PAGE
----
On Tuesday, Britain announced it would freeze the assets of five Russian banks and impose sanctions on three Russian billionaires and several members of Parliament. And Germany said it was Certification pause of the Nord Stream 2 natural gas pipeline that will connect with Russia.

Officials from the White House, State Department and Treasury Department have spent weeks coordinating the response with European leaders and major financial institutions and said they could act almost immediately. when Russia escalated its action.

Some experts say that if the Biden administration implements the harshest options officials have suggested are possible — most notably cutting off the country’s top banks, including Sberbank and VTB , from dealings with non-Russian entities – Russia could suffer a financial crisis. caused a stock market crash and rapid inflation. These effects will most likely hit not only billionaire tycoons but also middle-class and lower-income families. Russian businesses will also not be able to receive payments for energy exports.

Besides isolating Russia’s state-owned banks, the escalating sanctions that US officials are preparing will also cut off their ability to buy key technologies from American companies.

Maria Snegovaya, a visiting scholar at George Washington University, who co-wrote: Atlantic Council article about US sanctions against Russia.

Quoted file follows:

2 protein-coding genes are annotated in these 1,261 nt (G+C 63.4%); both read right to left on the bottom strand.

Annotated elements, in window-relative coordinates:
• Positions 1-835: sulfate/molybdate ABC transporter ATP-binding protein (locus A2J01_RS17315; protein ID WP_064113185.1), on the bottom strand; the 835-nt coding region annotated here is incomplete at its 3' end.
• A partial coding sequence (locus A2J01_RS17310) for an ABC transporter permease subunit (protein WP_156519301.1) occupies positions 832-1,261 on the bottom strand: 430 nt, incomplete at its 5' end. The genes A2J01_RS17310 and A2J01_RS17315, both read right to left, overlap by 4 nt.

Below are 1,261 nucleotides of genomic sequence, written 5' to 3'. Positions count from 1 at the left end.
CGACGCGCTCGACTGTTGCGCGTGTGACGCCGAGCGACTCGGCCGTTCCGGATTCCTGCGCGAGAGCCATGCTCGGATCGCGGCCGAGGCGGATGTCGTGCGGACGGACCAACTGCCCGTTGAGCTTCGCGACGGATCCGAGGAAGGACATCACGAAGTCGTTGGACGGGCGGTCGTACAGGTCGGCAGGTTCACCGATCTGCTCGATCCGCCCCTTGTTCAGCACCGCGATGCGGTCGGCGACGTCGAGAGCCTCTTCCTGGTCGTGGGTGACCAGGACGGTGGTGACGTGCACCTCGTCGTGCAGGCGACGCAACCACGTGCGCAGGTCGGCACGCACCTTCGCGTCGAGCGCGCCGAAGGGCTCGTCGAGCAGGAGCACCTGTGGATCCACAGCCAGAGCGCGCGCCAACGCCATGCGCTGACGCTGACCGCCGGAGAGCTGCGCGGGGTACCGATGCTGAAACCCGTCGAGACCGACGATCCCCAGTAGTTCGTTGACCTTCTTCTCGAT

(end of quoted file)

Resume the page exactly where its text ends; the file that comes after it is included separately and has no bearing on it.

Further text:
Edward Fishman, a top State Department sanctions official in the Obama administration, called Biden’s actions Tuesday a modest first step intended to be “a crossbow shot.”

Mr. Fishman said the administration’s move against one of the two target banks – VEB, the country’s main development bank – was the first time the United States had completely cut off a Russian state financial institution. “I take it as a warning that the Biden administration is prepared to cut off other major Russian banks from the US financial system,” Mr. Fishman said.

He added: “Biden is giving Putin a chance to step off the edge. “But he also signaled that, if Putin waged an all-out war, the economic costs would be enormous.”

A severe economic disruption could test Mr. Putin’s ability to control the country. But many analysts are skeptical that the United States and its European allies will follow through with the toughest choices they have considered, as they may be discouraged by concerns about collateral damage to their own economy.